Does Increasing Product Complexity and Diversity Cause Economic Growth in the Long-Run? A GMM Panel VAR Evidence

Ejike Udeogu, Shampa Roy-Mukherjee, Uzochukwu Amakom

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4 Citations (Scopus)
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Using aggregate data from 31 Organization for Economic Co-operation and Development (OECD) countries covering periods from 1982 to 2017, this study examines the notion that the level of product complexity is a good determinant of economic growth in the long run. We use the impulse-response function (IRF) computed from the consistent generalized method of moment panel vector autoregressive (GMM pVAR) model to estimate the response of the real output growth to a change in the economic complexity index. The IRF shows that the economic complexity index has a significant impact on economic growth; a 1 standard deviation shock to the economic complexity index at time 0 contributes around 2.34 percentage points to the average rate of growth of output within the first period. The point estimates are positive and significant up to the third period. The cumulative IRF shows that the aggregate impact on economic growth is about 4.4% in the long run. Compared to some widely used innovation proxies such as the gross expenditure on research and development and secondary school enrollment, the economic complexity index performs relatively better in our model in determining economic growth in the long run.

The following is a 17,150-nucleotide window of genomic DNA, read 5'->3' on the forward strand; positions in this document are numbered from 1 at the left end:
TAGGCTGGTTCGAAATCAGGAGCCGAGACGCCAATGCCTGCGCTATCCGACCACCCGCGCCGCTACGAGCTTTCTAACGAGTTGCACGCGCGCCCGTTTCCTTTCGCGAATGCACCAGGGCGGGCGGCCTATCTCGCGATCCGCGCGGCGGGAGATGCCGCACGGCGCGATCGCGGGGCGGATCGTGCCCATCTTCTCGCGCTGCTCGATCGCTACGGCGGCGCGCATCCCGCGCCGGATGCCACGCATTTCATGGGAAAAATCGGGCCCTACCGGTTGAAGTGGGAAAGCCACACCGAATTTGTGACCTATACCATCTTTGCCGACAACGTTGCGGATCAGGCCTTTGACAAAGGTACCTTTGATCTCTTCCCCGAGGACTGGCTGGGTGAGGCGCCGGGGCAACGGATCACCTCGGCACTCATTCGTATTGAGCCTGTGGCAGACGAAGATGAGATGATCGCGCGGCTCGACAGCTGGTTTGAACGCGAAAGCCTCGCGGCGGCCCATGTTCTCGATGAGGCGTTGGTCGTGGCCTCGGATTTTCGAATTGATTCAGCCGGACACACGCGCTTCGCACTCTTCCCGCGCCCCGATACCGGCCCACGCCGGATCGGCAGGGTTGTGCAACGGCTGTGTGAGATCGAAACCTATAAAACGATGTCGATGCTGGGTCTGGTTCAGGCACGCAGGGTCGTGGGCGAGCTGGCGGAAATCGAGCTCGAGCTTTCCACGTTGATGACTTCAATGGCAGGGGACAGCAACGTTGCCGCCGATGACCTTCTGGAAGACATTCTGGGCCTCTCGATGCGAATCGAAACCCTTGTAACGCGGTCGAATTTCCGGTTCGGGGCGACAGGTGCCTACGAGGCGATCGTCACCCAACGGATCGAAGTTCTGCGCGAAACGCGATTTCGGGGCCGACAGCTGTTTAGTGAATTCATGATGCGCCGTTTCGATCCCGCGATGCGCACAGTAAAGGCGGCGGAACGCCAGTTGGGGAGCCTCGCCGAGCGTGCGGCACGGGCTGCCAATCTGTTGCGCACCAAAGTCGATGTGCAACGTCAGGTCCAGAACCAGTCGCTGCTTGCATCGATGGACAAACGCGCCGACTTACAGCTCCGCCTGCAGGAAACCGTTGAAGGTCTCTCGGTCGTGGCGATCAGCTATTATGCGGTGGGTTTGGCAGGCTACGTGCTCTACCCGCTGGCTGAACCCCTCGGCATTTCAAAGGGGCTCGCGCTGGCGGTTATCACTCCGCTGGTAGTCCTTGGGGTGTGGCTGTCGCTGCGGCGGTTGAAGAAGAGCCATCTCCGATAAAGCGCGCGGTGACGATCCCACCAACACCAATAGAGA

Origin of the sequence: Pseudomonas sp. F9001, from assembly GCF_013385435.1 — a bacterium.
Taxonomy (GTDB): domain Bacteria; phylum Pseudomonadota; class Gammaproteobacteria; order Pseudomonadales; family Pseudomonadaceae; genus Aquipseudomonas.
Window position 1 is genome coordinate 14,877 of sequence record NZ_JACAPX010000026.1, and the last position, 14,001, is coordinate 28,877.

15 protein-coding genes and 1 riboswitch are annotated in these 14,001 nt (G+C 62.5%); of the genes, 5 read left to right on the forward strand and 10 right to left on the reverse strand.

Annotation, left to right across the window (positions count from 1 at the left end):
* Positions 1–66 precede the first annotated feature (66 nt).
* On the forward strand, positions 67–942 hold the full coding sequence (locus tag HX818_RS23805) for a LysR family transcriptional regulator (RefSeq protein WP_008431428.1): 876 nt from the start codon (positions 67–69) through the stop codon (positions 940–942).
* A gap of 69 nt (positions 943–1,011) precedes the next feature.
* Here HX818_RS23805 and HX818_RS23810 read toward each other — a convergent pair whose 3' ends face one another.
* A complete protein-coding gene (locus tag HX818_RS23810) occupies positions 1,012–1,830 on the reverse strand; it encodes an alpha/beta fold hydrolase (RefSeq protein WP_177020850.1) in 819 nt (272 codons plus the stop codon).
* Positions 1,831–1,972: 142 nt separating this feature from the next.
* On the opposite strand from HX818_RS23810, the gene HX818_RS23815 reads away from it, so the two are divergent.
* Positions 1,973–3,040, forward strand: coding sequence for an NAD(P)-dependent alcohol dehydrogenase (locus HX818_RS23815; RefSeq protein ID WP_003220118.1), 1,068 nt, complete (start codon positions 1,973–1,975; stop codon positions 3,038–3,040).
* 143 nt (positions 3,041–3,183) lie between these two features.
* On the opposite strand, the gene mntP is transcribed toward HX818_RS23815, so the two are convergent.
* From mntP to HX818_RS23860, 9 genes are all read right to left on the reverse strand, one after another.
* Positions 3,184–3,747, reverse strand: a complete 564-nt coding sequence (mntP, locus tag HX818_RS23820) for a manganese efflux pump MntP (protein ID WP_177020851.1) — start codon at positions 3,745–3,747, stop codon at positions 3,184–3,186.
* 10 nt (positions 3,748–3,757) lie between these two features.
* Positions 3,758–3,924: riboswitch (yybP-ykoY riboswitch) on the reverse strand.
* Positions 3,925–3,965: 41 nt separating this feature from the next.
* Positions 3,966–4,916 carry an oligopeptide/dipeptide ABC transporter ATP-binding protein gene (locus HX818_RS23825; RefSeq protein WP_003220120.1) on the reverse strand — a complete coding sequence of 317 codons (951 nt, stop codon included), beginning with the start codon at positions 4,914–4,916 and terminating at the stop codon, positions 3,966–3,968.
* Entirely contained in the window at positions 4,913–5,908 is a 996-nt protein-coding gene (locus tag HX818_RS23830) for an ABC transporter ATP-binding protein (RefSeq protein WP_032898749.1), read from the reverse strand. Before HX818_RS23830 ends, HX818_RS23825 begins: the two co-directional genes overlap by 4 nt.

Original languageEnglish
Pages (from-to)1-16
Number of pages16
JournalSage Open
Issue number3
Publication statusPublished - 1 Jul 2021
Externally publishedYes

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Creative Commons CC BY: This article is distributed under the terms of the Creative Commons Attribution 4.0 License
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Publisher Copyright:
© The Author(s) 2021.


  • capital accumulation
  • economic complexity
  • endogenous growth
  • Granger causality
  • panel vector autoregression


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